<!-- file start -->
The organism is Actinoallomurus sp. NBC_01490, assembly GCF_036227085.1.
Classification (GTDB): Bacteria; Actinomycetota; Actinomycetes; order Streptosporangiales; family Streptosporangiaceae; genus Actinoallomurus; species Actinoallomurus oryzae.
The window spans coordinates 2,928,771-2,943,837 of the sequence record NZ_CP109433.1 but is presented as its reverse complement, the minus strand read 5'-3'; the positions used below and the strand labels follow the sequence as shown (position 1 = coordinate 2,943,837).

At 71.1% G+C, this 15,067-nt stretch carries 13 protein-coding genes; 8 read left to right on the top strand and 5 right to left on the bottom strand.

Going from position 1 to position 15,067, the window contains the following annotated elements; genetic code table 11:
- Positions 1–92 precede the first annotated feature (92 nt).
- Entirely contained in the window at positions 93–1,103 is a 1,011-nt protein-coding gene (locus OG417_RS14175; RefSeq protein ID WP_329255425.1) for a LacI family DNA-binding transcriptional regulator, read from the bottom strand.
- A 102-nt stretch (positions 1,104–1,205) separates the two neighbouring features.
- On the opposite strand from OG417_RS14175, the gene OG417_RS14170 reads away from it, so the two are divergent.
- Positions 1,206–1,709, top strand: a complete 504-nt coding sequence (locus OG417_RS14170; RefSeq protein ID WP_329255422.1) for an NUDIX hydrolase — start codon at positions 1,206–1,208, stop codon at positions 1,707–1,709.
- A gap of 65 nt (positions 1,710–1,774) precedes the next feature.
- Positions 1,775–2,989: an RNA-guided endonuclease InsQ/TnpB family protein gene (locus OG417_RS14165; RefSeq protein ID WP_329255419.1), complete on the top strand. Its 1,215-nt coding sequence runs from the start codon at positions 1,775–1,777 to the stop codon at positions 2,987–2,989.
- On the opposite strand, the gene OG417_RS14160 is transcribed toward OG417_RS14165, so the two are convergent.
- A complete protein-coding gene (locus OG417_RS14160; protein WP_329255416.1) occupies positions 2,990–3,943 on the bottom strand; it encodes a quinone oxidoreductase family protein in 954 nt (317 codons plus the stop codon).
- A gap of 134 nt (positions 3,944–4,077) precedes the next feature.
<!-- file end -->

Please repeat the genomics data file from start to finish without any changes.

The organism is Actinoallomurus sp. NBC_01490, assembly GCF_036227085.1.
Classification (GTDB): Bacteria; Actinomycetota; Actinomycetes; order Streptosporangiales; family Streptosporangiaceae; genus Actinoallomurus; species Actinoallomurus oryzae.
The window spans coordinates 2,928,771-2,943,837 of the sequence record NZ_CP109433.1 but is presented as its reverse complement, the minus strand read 5'-3'; the positions used below and the strand labels follow the sequence as shown (position 1 = coordinate 2,943,837).

At 71.1% G+C, this 15,067-nt stretch carries 13 protein-coding genes; 8 read left to right on the top strand and 5 right to left on the bottom strand.

Going from position 1 to position 15,067, the window contains the following annotated elements; genetic code table 11:
- Positions 1–92 precede the first annotated feature (92 nt).
- Entirely contained in the window at positions 93–1,103 is a 1,011-nt protein-coding gene (locus OG417_RS14175; RefSeq protein ID WP_329255425.1) for a LacI family DNA-binding transcriptional regulator, read from the bottom strand.
- A 102-nt stretch (positions 1,104–1,205) separates the two neighbouring features.
- On the opposite strand from OG417_RS14175, the gene OG417_RS14170 reads away from it, so the two are divergent.
- Positions 1,206–1,709, top strand: a complete 504-nt coding sequence (locus OG417_RS14170; RefSeq protein ID WP_329255422.1) for an NUDIX hydrolase — start codon at positions 1,206–1,208, stop codon at positions 1,707–1,709.
- A gap of 65 nt (positions 1,710–1,774) precedes the next feature.
- Positions 1,775–2,989: an RNA-guided endonuclease InsQ/TnpB family protein gene (locus OG417_RS14165; RefSeq protein ID WP_329255419.1), complete on the top strand. Its 1,215-nt coding sequence runs from the start codon at positions 1,775–1,777 to the stop codon at positions 2,987–2,989.
- On the opposite strand, the gene OG417_RS14160 is transcribed toward OG417_RS14165, so the two are convergent.
- A complete protein-coding gene (locus OG417_RS14160; protein WP_329255416.1) occupies positions 2,990–3,943 on the bottom strand; it encodes a quinone oxidoreductase family protein in 954 nt (317 codons plus the stop codon).
- A gap of 134 nt (positions 3,944–4,077) precedes the next feature.